Vodafone's superfast 4G/LTE broadband service, now live in Auckland, will allow for download speeds ten times faster than current networks, the company says.
The company has beaten rivals to the punch, although Telecom and 2degrees both say they have 4G launches coming later (see below).
Chief executive Russell Stanners says "everything goes better" on the new network, which will enhance mobile video conferencing, gaming and video uploads.
The company says 4G is live in a third of Auckland (see coverage map here). This will be followed in Christchurch in May and Wellington in August/September.
Six 4G phones and tablets
The carrier has six devices which are capable of using 4G: the iPhone 5, iPad retina, iPad mini, Samsung Galaxy SIII, Samsung Galaxy Note II and HTC Windows Phone X.
A 4G data stick is conspicuous by its absence. Vodafone tells NBR product is in development, but no release date has been revealed.
The upgrade means about 65,000 people across the country already have the ability to use the network, he says. Vodafone has been upgrading more than 300 cell sites to support the network but declined to comment on the capital cost.
No data boost with 4G plans
The service is not available on prepaid yet but is available on contract with a software upgrade. Entry level users can get a SIM only plan for $40 per month which includes 500MB of data. Users on a $120 per month plan (which includes 2GB of data) will receive 4G services as part of their package.
Existing data plans will not be changed yet as faster speeds did not necessitate bigger data caps, Vodafone says.
Mr Stanners says 23% of data comes from video usage such as YouTube and 4G will enhance people's experience with the video-sharing site.
Don't use 4G for huge data - Vodafone
NBR is disappointed Vodafone is not making major move to boost mobile data caps as it introduces 4G.
When NBR asked Mr Stanners if he thought customers would use more data over 4G, he pointed to overseas experience, saying, "Our bundles are more than enough for the average smartphone user. We have experience of 4G from around the world, including the USA where average usage is 1 to 2 gigabytes."
The CEO added, "If customers want to move huge amounts of data around, DSL and especially fibre are the solutions we would recommend, not 4G.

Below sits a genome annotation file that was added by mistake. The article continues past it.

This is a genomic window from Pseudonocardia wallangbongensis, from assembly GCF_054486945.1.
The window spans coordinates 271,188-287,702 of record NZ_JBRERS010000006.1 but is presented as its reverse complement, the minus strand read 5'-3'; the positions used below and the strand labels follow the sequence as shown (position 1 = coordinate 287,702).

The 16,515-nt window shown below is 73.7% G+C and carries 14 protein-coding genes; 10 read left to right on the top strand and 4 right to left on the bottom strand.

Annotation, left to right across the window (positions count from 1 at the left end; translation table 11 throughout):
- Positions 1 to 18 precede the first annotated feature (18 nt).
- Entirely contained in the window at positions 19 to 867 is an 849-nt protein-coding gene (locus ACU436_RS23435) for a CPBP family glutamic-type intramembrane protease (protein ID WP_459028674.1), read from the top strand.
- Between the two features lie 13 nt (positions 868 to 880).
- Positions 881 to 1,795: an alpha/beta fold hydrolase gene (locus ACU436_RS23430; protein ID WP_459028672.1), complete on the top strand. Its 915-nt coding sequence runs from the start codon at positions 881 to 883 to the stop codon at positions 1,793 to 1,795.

"Customers tend to use 4G when they’re out and about, and to use wi-fi when they’re at home and at work."
NBR suggests this usage pattern is shaped by pricing.
Vodafone is quite correct that 4G is superfast. It has the potential to replace your landline broadband - but only if you had a monthly mobile data cap that was closer to 50GB than 2GB.
For now, the mobile revolution is tightly constrained.
You could download an HD movie in minutes, but ...
Vodafone's marketing for 4G includes the line, "Say hello to things like streaming HD movies, or downloading them in minutes."
And ideed you could with download speeds topping 70Mbit/s (and upload speed topping 11Mbit/s in Vodafone tests).
But you would also wipe out a monthly 2 gigabyte data cap in under two hours - a 4G bill shock scenario that The Wall Street Journal has reported on in the US.
Vodafone says its Data Angel service will prevent any surprises here.
Voice remains on 2G/3G
4G/LTE technology can improve the quality of voice calls, and their stability, with its extra capacity offering the tantilising promise that you'll actually be able to phone someone from a big concert or All Blacks game at half time.
But for now, Vodafone will continue to carry voice calls over its 3G network. Mr Stanners says the 4G service will eventually include voice calls.
Telecom, 2degrees circling
A Telecom spokesperson yesterday told NBR ONLINE it would roll out its LTE product before the end of the year. It has already begun testing in Lower Hutt and North Shore in Auckland.
2degrees said it would upgrade to 4G, but would not reveal any timetable.
Although the government won't auction 4G-friendly 700MHz spectrum freed up by the digital TV switchover until later this year, 4G can also be run over 1800MHz and 2100MHz spectrum - and Vodafone enjoyed a top up in both those bands when it acquired TelstraClear, including most of its spectrum rights, in October last year.
Under the terms of the TelstraClear sale (perhaps to head off Commerce Commission qualms), some of TelstraClear's spectrum was made available for purchase by rivals and CEO Eric Hertz recently revealed 2degrees bought a 1800MHz block of spectrum from Telstra for $15 million